The reality is that the days of designing capitals like Neimeyer’s Brasilia or Griffin’s Canberra through a single "architectural" vision are long gone. Instead, the new capital should be planned with people at the core of the process, both in terms of stimulating as wide a conversation as possible about the vision for a new city and then putting them front and centre when it comes to the implementation of the plan.
Historically, we have seen a very top-down approach to planning, but the most successful projects often start at the bottom – involving people in the process creates something much more holistic, authentic and meaningful.
The Indonesian government has stated that the new city will be developed along Smart principles, although the definition of a Smart City varies greatly by geographic location, context and whether it is being delivered in a developing or developed nation.
Smart planning can be focused on ensuring that a city has the right basic infrastructure to support its population through sanitation, transport and jobs or in more advanced urban centres like Singapore it is an exercise that explores what improvements can be made by adding technology to existing infrastructure.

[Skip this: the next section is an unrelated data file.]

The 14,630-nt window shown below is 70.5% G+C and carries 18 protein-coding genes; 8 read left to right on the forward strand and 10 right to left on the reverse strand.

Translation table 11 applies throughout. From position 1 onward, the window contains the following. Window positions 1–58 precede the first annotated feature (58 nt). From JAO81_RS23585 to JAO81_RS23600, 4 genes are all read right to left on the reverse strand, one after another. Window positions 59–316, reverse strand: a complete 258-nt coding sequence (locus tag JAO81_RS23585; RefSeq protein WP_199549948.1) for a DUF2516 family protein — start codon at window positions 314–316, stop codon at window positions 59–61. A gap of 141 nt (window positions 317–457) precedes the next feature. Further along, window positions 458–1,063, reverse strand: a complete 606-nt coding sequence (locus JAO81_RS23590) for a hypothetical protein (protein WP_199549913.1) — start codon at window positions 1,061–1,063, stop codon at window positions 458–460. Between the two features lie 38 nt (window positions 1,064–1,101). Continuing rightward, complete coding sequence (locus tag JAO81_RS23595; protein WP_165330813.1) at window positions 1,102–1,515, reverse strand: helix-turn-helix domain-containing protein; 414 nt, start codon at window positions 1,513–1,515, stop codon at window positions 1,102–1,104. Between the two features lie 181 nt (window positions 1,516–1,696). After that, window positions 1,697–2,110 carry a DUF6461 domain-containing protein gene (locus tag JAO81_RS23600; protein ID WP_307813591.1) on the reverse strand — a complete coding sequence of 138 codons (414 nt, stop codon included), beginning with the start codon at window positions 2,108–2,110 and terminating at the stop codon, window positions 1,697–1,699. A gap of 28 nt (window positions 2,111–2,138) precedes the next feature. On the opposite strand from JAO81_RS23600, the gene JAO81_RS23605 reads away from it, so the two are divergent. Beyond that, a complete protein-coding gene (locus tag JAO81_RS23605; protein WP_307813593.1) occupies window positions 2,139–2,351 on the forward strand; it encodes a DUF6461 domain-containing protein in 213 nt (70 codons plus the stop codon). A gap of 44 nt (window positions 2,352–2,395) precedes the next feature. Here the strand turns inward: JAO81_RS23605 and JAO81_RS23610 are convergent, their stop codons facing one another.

What is important is that the basics of life – access to clean air, water, energy and housing – are in place before the more technologically-focused solutions are implemented. Ultimately, Smart Cities should improve lives.
The three key themes that should define the approach to the East Kalimantan project are environment, connectivity and community, each of which will be important considerations in delivering a new capital that is liveable, economically viable and socially equitable.
The government currently owns 180,000 hectares of land in East Kalimantan, much of which was deforested long ago. Any new city must embrace the opportunity provided by nearby rainforest and look at how to extend green networks and reintroducing ecological habitats within a wider open space strategy. This will be the true essence of the government’s “City in the Forest” aspirations through creating place that responds to its natural context and conditions.